DNA Storage Still Lacking

DNA is an exceptionally complex and important molecule, so much so that Bill Gates said that is is "far more advanced than any software ever created." He knows something about computer programming. It is in our nature to learn the workings of the Master Engineer. 

The specified complexity of this molecule, its importance to life, and relationships to other cells is amazing. To claim it is the product of mindless evolution is risible. Scientists have been making progress in sequencing genomes, and DNA is being developed for data storage.

Impressive progress is being made to use amazingly complex DNA as data storage. This also illustrates the complex work of the Master Engineer.
Anna Raicevic prepares DNA fragments
Credit: CSIRO / North Sullivan Photography (CC BY 3.0) (usage does not imply endorsement of site contents)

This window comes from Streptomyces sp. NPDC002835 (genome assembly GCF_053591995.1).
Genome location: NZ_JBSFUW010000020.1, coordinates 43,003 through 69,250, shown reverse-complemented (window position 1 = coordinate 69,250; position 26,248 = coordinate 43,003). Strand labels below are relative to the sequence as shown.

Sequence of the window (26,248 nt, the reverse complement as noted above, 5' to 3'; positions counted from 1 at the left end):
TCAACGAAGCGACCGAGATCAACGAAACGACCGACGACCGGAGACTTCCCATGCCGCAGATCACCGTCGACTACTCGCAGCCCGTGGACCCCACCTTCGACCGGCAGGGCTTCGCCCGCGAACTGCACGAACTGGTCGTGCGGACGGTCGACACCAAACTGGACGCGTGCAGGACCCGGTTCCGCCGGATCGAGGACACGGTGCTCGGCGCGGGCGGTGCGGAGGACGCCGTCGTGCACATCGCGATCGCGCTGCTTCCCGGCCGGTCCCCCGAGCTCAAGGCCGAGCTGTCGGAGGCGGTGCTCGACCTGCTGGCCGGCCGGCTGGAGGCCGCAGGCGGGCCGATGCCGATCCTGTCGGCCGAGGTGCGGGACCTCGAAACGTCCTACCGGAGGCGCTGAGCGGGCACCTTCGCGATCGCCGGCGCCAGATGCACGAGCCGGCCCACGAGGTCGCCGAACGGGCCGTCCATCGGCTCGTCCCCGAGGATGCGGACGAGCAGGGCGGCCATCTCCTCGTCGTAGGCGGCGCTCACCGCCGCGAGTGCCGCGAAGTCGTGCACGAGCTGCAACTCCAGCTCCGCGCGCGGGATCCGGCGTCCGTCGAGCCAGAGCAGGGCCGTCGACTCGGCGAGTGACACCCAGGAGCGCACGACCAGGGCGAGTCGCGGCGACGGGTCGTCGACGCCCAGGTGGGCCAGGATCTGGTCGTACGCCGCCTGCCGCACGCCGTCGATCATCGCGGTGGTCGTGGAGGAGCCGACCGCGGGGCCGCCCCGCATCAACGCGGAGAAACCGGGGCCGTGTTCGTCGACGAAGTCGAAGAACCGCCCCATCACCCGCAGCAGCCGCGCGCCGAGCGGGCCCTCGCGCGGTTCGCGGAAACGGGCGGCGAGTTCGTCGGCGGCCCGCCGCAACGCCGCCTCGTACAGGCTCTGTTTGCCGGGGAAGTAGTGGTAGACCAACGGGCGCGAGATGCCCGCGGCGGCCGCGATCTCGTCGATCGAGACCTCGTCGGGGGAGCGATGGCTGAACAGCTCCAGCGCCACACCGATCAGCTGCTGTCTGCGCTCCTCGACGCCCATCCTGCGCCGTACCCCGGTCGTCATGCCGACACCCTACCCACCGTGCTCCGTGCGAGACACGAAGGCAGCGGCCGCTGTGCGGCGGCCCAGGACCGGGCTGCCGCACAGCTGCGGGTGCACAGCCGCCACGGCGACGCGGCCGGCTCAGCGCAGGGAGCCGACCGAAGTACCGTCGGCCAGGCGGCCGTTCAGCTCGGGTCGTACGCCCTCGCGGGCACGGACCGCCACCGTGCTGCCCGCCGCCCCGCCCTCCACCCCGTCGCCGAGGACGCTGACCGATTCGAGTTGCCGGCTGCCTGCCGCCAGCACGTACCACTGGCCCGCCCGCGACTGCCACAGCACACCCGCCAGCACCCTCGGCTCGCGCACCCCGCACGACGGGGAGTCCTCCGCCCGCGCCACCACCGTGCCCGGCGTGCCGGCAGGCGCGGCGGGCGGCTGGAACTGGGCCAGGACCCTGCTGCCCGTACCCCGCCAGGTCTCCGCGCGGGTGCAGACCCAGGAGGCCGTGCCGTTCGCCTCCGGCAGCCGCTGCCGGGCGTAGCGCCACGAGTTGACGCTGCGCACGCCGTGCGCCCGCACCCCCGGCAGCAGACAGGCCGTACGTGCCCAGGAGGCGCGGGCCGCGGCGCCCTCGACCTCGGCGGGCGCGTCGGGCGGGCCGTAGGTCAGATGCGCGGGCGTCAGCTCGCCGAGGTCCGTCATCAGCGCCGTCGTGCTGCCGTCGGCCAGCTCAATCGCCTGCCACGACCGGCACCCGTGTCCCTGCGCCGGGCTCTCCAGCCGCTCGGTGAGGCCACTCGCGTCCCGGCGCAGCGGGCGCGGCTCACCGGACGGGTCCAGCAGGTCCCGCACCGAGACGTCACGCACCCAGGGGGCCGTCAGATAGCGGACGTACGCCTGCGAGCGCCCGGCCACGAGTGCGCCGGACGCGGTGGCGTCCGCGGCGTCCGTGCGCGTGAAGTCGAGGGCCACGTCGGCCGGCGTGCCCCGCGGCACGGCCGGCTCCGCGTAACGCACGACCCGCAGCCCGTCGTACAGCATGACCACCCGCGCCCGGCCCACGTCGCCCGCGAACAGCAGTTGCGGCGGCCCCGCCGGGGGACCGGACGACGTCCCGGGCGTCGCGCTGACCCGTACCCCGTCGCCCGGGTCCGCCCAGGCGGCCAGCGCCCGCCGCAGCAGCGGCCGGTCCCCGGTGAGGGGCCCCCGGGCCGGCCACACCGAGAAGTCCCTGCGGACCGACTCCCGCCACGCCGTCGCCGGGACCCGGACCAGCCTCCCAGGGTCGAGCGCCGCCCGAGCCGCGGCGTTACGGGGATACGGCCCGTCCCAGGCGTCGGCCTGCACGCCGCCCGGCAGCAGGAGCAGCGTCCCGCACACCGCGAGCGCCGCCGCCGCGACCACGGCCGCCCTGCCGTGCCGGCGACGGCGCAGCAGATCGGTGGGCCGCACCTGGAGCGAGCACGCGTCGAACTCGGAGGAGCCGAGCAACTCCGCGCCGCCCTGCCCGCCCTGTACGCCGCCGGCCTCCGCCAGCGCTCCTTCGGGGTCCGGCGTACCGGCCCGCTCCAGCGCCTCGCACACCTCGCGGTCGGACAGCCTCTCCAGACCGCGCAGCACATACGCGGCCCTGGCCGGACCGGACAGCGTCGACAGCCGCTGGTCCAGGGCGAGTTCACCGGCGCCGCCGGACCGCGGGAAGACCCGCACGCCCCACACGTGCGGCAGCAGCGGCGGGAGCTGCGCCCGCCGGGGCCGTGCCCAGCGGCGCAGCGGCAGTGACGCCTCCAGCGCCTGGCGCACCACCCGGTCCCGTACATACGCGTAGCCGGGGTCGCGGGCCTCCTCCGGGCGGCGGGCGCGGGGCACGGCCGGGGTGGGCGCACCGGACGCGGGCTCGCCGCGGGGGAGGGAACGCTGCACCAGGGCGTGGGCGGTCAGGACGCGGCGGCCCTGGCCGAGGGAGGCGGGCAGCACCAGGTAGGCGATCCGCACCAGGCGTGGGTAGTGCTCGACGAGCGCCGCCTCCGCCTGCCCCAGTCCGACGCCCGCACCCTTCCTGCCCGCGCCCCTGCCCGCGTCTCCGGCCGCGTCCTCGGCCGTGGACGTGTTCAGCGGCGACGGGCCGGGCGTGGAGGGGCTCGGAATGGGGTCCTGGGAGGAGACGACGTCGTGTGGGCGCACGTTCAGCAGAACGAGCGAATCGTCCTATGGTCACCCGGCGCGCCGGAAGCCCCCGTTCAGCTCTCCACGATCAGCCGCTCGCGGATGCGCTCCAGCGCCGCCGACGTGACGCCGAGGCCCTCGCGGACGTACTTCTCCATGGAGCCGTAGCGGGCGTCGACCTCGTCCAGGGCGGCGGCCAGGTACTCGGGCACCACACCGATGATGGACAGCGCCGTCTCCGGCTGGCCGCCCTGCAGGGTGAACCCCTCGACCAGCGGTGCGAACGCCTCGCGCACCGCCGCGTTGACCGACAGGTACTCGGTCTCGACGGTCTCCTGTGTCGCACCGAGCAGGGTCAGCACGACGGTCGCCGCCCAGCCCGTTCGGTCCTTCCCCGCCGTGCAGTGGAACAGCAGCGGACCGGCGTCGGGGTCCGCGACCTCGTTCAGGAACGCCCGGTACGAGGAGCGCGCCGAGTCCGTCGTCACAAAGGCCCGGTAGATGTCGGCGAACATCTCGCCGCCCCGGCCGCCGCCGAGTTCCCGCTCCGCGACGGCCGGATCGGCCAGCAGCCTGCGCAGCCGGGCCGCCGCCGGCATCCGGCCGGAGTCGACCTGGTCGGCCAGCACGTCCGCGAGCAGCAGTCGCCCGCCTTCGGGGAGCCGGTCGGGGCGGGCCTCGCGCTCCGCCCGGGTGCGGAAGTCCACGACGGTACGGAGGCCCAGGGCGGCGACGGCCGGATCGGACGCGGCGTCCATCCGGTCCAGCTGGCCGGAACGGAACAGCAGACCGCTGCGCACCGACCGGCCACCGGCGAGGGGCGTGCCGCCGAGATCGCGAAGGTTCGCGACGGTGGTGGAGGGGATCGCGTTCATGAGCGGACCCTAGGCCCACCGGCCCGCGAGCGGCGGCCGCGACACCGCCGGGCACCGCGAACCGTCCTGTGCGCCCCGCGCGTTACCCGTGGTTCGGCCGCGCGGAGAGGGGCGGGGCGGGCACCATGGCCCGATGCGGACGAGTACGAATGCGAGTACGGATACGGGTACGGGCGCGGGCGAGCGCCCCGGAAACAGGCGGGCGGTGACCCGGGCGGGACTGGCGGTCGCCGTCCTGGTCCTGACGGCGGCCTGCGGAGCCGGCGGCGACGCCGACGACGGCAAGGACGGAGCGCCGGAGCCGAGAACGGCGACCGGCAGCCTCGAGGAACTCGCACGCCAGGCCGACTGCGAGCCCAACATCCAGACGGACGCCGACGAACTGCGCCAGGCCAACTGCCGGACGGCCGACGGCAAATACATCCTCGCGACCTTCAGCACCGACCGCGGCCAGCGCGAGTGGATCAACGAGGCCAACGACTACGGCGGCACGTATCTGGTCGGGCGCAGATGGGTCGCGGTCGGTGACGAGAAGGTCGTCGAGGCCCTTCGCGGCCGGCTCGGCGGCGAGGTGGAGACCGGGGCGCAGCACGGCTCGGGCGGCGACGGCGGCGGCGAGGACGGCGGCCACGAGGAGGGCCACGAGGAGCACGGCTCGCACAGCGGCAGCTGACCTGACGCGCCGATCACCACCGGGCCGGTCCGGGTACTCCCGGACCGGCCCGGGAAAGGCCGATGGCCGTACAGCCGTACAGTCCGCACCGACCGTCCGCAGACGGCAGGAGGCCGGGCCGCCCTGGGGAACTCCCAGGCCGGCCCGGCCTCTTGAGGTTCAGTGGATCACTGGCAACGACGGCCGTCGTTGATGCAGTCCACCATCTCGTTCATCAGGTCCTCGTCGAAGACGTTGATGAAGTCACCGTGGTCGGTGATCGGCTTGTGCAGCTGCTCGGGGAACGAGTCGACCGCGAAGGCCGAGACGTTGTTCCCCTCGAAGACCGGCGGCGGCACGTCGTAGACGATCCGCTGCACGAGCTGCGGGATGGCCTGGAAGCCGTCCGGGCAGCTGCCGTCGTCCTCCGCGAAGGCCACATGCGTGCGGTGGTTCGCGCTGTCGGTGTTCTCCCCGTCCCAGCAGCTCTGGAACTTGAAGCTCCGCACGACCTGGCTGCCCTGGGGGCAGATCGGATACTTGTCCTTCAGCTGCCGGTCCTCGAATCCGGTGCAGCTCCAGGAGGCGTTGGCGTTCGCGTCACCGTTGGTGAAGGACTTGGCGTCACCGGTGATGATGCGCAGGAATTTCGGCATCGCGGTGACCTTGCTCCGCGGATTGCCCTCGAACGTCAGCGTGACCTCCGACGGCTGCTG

To store data on DNA is an amazing feat, but it is not much good if it can't be identified and retrieved. Scientists are making progress in this area as well. Impressive, but consider what our living cells do by obtaining the right information at the right time. Don't be disunderstanding me, I'm not dismissing scientific progress here, but in contrast to our Creator's work, it's still lacking in efficiency.
As it stands, digital data occupy hard drives stacked in stadium-sized exabyte data centers that cost a billion dollars to build and run. DNA appeals as a more stable and, someday, cheaper data storage vehicle, excepting one important hurdle: how to retrieve that needle in a DNA stack.

In an ingenious feat, researchers from MIT and NC State crafted a way to organize and retrieve DNA—the most information-dense data storage medium in the universe.

To read the rest of this short article, see "Latest DNA Tech Still Light-Years Behind".